Pharmacogenomics: Hope and Hype Physicians and researchers have expressed great optimism and confidence in pharmacogenetics merging into medical practice. As the science progresses, it may become feasible that, rather than treating a patient with therapies that may not work for them – or could be toxic – doctors armed with pharmacogenetic know-how will tailor treatments. This approach h
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Development of a standard treatment protocol for severe acute Loletta K-Y So, Arthur C W Lau, Loretta Y C Yam, Thomas M T Cheung, Edwin Poon, Raymond W H Yung, K Y Yuen A series of 31 patients with probable SARS, diagnosed from We launched the initial protocol on March 12, 2003, WHO criteria, were treated according to a treatment protocol consisting of combination treatment with a broad-spectrum consisting of antibacterials and a combination of ribavirin antiviral and an immunomodulating agent. Antibacterials and methylprednisolone. Through experience with the first were instituted before exclusion of recognised pathogens.
11 patients, we were able to finalise standard dose regimens, Acute viral infection may produce damage to host cells by including pulsed methylprednisolone. One patient recovered on cytolysis or immunopathological damage. In the early stage, antibacterial treatment alone, 17 showed rapid and sustained cytolysis is accompanied by viral amplification, such that responses, and 13 achieved improvement with step-up orpulsed methylprednisolone. Four patients required short Standard treatment protocol for SARS (suspected periods of non-invasive ventilation. No patient required intubation or mechanical ventilation. There was no mortality ortreatment morbidity in this series.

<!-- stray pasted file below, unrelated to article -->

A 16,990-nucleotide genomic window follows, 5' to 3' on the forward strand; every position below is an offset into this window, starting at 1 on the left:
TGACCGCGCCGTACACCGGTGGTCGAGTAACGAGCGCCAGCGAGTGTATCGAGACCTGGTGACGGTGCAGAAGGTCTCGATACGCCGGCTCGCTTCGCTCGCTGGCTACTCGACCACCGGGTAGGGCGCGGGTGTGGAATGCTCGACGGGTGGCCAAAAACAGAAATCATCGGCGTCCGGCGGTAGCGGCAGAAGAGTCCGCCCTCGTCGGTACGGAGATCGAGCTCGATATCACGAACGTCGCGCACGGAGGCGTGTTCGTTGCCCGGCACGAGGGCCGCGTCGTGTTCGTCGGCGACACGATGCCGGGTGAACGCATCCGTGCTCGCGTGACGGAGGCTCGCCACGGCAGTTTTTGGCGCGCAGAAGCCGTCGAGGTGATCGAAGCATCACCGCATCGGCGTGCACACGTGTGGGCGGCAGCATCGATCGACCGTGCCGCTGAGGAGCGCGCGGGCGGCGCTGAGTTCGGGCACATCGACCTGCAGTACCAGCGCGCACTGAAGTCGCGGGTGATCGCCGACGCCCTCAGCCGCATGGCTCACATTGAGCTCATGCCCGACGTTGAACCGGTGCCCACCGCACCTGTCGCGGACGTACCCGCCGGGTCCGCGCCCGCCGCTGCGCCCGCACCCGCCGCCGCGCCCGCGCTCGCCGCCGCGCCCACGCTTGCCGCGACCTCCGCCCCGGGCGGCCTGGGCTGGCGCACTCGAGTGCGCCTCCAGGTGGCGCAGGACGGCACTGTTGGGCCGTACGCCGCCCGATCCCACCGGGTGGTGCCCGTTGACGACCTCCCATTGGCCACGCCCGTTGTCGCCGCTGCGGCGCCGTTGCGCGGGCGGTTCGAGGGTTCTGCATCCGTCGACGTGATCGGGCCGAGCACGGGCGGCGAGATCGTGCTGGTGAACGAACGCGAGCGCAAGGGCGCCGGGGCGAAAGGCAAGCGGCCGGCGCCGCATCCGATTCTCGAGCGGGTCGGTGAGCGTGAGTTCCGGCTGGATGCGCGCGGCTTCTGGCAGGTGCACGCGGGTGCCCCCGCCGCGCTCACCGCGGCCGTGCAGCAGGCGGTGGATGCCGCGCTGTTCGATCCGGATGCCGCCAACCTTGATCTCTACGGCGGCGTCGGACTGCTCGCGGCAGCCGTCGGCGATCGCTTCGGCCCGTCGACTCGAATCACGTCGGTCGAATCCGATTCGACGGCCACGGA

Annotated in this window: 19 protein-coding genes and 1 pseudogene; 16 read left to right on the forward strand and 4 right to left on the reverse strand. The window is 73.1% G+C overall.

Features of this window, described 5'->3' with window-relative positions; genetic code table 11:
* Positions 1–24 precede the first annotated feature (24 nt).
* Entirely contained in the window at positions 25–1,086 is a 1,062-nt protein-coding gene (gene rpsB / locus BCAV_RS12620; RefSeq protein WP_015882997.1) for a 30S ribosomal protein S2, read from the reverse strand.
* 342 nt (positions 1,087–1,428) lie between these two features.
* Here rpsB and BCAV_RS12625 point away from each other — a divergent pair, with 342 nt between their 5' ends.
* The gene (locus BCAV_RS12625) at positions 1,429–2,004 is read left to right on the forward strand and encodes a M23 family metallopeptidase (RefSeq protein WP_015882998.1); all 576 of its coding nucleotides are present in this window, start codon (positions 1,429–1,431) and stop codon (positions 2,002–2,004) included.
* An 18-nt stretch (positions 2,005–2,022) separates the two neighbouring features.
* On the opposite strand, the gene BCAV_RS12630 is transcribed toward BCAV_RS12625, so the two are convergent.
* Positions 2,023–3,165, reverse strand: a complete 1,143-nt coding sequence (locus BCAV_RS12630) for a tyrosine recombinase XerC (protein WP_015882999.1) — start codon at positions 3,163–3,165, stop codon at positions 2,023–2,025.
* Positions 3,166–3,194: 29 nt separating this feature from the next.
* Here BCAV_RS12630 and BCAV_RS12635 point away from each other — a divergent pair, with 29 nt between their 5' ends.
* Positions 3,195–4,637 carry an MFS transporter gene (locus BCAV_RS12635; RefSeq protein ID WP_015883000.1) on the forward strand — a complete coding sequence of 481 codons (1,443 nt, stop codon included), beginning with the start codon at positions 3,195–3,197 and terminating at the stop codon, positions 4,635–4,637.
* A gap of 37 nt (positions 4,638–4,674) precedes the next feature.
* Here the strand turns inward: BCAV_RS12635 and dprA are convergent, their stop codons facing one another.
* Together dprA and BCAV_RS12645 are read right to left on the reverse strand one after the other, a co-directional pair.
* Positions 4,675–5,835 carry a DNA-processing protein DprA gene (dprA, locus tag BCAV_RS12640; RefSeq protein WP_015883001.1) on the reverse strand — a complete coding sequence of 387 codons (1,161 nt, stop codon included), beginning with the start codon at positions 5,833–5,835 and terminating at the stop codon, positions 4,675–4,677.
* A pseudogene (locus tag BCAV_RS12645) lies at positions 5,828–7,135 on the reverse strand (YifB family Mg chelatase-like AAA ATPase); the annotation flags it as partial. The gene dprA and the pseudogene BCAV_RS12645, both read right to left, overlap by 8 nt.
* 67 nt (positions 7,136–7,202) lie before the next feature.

Antibacterial treatment● Start levofloxacin 500 mg once daily intravenously or Severe acute respiratory syndrome (SARS) is an emerging ● Or clarithromycin 500 mg twice daily orally plus co- infectious disease associated with a novel coronavirus1 and amoxiclav (amoxicillin and clavulanic acid) 375 mg three causing worldwide outbreaks. In two large series, the times daily orally if patient <18 years, pregnant, or clinical, laboratory, radiological, and microbiological findings have been analysed.1,2 Treatment strategies remain diverse and experimental without uniform effectiveness. We Add combination treatment with ribavirin and describe, from our continuing prospective study, the development of a standard treatment protocol and its ● Extensive or bilateral chest radiographic involvement ● Or persistent chest radiographic involvement and Between March 9, and March 29, 2003, 31 clinically compatible SARS patients were admitted to Pamela Youde ● Or clinical, chest radiographic, or laboratory findings Nethersole Eastern Hospital, Hong Kong, among whom 16 could be traced to an index case admitted on ● Or oxygen saturation <95% in room air March 2 and who died on March 16. Our case definitionswere: fever 38ЊC or higher at presentation or in the previous Standard corticosteroid regimen for 21 days 2 days, with or without chills or rigor; influenza-like ● Methylprednisolone 1 mg/kg every 8 h (3 mg/kg daily) symptoms; new radiological infiltrates compatible with pneumonia; and contact history. Exclusions were pre- ● Then methylprednisolone 1 mg/kg every 12 h (2 mg/kg existing infective lung disorders, aspiration, or hospital- acquired bacterial pneumonia. All cases fulfilled the WHO ● Then prednisolone 0·5 mg/kg twice daily (1 mg/kg daily) criteria for probable SARS cases current at that time.3 Laboratory investigations included haematological ● Then prednisolone 0·5 mg/kg daily orally for 3 days (complete blood counts with differentials and clotting ● Then prednisolone 0·25 mg/kg daily orally for 3 days profile), biochemical (electrolytes, liver and renal function, creatine kinase, lactate dehydrogenase), and microbiological Ribavirin regimen for 10–14 days tests to exclude other causative pathogens (bacterial cultures ● Ribavirin 400 mg every 8 h (1200 mg daily) intravenously of blood, sputum, and urine, serologies by for at least 3 days (or until condition becomes stable) microagglutination for mycoplasma and legionella, ● Then ribavirin 1200 mg twice daily (2400 mg daily) orally serologies by direct immunofluorescence for chlamydia,influenza, parainfluenza, and respiratory syncytial and adenoviruses, nasopharyngeal aspirates for viral cell ● Give pulsed methylprednisolone if clinical condition, chest cultures, and direct sputum smear for Pneumocystis carinii by radiograph, or oxygen saturation worsens (at least two of silver stain). All chest radiographs were semiquantified by separating each lung into six sections (upper, middle, and ● Give as methylprednisolone 500 mg twice daily lower zones and medial and lateral divisions) and scoring intravenously for 2 days, then back to standard them on a four-point scale: 0 clear, 1 subtle haziness or mild infiltrates, 2 ground-glass appearance or prominent infiltrates, and 3 confluent or dense opacities. Three ● Consider non-invasive ventilation or mechanical ventilation respirologists scored chest radiographs independently, with if oxygen saturation <96% while on >6 L per min oxygen or consensus decided between themselves in case of if patient complains of increasing shortness of breath THE LANCET • Vol 361 • May 10, 2003 • www.thelancet.com For personal use. Only reproduce with permission from The Lancet Publishing Group.